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Gravitational Waves and Cosmology

WVU researchers help detect gravitational waves for the third time; confirm new population of black holes

West Virginia University professors Zach Etienne and Sean McWilliams and a group of WVU graduate students are part of a global team of scientists who have detected gravitational waves for the third time, demonstrating that a new window in astronomy has been firmly opened. 

The Laser Interferometer Gravitational-wave Observatory, or LIGO, made a third detection of ripples in space and time on January 4, which is described in a new paper in the journal Physical Review Letters.

The first detection of gravitational waves in 2015 was widely considered to be the most important scientific discovery of the century.

The detection provided a new confirmation of Albert Einstein’s Theory of General Relativity, which predicts that space and time are intertwined, and can be made to ripple when orbiting black holes stir them up. These ripples, called gravitational waves, can shrink and stretch anything in their path, although the effect at the Earth is imperceptibly small and very difficult to observe.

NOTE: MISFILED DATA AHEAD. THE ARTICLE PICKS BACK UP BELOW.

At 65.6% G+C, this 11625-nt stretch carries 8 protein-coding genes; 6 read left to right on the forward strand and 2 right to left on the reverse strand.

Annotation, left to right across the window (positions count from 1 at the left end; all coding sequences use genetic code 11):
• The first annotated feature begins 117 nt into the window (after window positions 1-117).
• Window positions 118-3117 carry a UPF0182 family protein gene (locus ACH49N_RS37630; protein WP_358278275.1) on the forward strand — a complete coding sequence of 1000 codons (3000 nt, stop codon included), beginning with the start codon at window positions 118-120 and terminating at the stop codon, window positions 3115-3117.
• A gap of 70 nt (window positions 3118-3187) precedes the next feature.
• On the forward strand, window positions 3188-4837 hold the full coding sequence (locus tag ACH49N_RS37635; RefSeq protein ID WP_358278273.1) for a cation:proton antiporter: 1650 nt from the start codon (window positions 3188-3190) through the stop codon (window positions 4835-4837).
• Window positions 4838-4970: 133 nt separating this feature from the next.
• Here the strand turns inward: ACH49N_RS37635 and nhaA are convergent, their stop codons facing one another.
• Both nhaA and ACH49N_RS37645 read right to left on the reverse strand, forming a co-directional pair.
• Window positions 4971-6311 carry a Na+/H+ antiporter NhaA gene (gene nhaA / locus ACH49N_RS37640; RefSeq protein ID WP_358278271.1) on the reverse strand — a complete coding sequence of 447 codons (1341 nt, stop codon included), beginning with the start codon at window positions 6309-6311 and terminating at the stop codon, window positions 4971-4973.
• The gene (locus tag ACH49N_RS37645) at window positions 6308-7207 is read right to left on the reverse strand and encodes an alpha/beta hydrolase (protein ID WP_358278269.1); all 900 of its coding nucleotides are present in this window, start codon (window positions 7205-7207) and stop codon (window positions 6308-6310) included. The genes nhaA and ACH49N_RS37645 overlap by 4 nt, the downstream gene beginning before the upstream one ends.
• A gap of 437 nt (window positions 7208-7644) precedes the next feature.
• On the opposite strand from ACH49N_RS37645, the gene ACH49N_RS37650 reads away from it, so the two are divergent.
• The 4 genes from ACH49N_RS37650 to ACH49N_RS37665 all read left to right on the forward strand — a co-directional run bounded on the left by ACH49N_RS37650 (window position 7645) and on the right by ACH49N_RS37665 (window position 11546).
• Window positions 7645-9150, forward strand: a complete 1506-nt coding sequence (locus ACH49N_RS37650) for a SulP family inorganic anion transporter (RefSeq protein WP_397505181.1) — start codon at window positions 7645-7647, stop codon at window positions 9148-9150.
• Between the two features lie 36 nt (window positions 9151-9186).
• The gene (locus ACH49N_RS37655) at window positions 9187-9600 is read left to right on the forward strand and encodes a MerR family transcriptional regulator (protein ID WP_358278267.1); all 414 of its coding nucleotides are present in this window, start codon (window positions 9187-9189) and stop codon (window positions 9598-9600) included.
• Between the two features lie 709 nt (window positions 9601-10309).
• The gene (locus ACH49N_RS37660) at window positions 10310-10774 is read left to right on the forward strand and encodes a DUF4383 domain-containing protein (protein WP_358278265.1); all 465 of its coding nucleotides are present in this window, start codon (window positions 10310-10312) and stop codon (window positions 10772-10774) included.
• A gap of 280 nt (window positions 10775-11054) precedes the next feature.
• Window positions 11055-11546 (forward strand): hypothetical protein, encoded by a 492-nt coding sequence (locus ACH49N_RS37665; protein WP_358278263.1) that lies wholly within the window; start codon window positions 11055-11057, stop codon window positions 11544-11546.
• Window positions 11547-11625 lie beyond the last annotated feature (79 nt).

In this new LIGO detection, as was the case with the previous two, gravitational waves were generated when two black holes collided to form a larger black hole. The newly formed black hole had a mass about 50 times that of our Sun, and the collision produced more power than is radiated as light by all the stars in the universe at any given time.

Scientists say that the detection further confirms the existence of stellar-mass black holes – those formed by the collapse of a massive star – that are larger than 20 times the mass of our Sun. It also confirms that a new era of scientific discovery is at hand, and with every new detection scientists will learn new information about the universe.


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